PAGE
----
responding to certain questions asked by the jury and that the
response violated the statutory mandates in N.C. Gen. Stat. §§ 15A-
1222 and 15A-1232 (2005). We disagree.
Under N.C. Gen. Stat. § 15A-1222, the trial judge may not
express during any stage of the trial, any opinion in the presence
of the jury on any question of fact to be decided by the jury.
Under N.C. Gen. Stat. § 15A-1232, the trial judge, when instructing
the jury, shall not express an opinion as to whether or not a fact
has been proved and shall not be required to state, summarize or
recapitulate the evidence, or to explain the application of the law
to the evidence. Although both the State and defendant argue that
the standard of review on this issue is plain error, the standard
is not so clear.
Our Supreme Court has refused to apply plain error review in
this situation and held that the statutory prohibitions are
mandatory and [a] defendant's failure to object to alleged
expressions of opinion by the trial court in violation of those
statutes does not preclude his raising the issue on appeal. State
, 324 N.C. 489, 494, 380 S.E.2d 94, 97 (1989) (citing State
, 314 N.C. 28, 331 S.E.2d 652 (1985); State v. Bryant
N.C. 112, 126 S.E. 107 (1925)). Our Supreme Court has also held,
however, that a defendant must show prejudice by a trial judge'sremarks in order to receive a new trial. State v. Weeks
, 322 N.C.
152, 158, 367 S.E.2d 895, 899 (1988). Even assuming trial court
error, because we find that defendant invited any error that
occurred in this case, the standard is not material to the
disposition of this appeal.
During deliberations, the jurors sent a note to the trial
judge with the following questions: Does riding in a car where
you know there are guns in the trunk constitute possession? Does
being in a house with displayed guns constitute possession? The
trial judge proposed answering the questions as follows:
And I would say riding in a car where you
know there are guns in the trunk constitute[s]
possession, generally speaking, I would say no
unless that is your car. If that's your car,
then that is possessing. But if it's not your
car, then no would be the answer to that
Does being in a house with displayed guns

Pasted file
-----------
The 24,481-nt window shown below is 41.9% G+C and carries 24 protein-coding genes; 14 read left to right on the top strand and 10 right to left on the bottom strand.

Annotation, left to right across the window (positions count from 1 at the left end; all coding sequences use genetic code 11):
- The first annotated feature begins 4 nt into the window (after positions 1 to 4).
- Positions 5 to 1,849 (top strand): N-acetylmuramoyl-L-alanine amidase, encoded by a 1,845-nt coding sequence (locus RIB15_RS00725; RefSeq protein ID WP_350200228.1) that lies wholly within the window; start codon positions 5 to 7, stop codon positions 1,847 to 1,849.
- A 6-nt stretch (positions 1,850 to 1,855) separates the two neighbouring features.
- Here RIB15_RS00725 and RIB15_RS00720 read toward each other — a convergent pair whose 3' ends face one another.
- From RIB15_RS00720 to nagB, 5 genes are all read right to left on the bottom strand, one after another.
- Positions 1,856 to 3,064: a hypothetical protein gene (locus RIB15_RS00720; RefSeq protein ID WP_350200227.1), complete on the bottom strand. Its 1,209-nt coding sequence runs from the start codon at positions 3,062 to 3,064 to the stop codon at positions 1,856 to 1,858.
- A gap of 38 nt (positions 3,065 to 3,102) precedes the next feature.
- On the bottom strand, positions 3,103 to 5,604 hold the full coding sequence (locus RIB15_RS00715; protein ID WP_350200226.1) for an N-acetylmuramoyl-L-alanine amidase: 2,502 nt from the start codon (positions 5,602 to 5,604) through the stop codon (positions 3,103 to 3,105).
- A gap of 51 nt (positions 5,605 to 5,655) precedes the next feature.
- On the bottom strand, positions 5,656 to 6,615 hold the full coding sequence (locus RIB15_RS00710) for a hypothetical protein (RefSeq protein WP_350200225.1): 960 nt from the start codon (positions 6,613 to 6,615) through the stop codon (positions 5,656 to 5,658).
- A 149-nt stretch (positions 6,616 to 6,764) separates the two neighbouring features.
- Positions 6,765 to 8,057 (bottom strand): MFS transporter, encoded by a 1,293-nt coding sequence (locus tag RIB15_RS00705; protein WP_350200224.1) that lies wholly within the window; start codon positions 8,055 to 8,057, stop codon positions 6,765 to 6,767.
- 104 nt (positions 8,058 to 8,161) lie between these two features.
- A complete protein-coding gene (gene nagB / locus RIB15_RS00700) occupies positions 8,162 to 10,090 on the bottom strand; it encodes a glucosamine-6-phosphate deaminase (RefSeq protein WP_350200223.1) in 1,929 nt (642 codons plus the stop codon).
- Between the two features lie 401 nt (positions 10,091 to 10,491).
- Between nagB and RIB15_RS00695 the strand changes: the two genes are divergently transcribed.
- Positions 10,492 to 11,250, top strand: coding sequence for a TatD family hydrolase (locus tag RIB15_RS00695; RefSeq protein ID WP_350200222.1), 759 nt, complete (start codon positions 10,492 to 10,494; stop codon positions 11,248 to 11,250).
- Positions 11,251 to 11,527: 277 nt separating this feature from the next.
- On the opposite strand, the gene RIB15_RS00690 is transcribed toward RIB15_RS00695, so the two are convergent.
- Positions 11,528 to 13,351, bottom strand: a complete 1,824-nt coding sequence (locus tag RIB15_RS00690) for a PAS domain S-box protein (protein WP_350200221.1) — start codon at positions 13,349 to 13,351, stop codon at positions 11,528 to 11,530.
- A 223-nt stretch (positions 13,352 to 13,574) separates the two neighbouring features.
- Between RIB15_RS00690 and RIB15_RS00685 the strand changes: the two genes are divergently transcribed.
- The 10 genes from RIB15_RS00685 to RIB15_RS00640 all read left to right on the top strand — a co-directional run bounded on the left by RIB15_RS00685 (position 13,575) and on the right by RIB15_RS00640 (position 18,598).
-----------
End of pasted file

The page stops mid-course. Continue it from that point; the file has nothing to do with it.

constitute possession? If it's your home,
yes, it's possession. It's constructive, if
not actual, possession. But if it's - if
you're just at someone's home and they happen
to have guns in it and you don't live there,
that wouldn't be possession.
The State requested that the trial court re-read the
instructions on actual and constructive possession instead of
giving the proposed response. Defense counsel objected to the re-
instruction but agreed with the trial court's proposed responses to
the jury questions.
Even assuming error, where counsel specifically requests the
trial court to do something, any error occurring as a result of the
requested action will be considered invited error and will not beheard on appeal. State v. Patterson
, 332 N.C. 409, 415, 420 S.E.2d
98, 101 (1992). Here, when defense counsel requested that the
trial judge give the proposed response to the jury's questions, he
invited any error that occurred as a result of that response.
Accordingly, defendant's assignment of error as to this issue is
In summary, we hold that the trial court did not err in
denying defendant's motion to dismiss the charges brought against
defendant. We also hold that any error committed by the trial
court with regards to its response to jury questions was invited
error and is not reviewable on appeal. Accordingly, we find that
defendant's trial was free of prejudicial error.
No prejudicial error.
Judges WYNN and JACKSON concur.
Report per Rule 30(e).
*** Converted from WordPerfect ***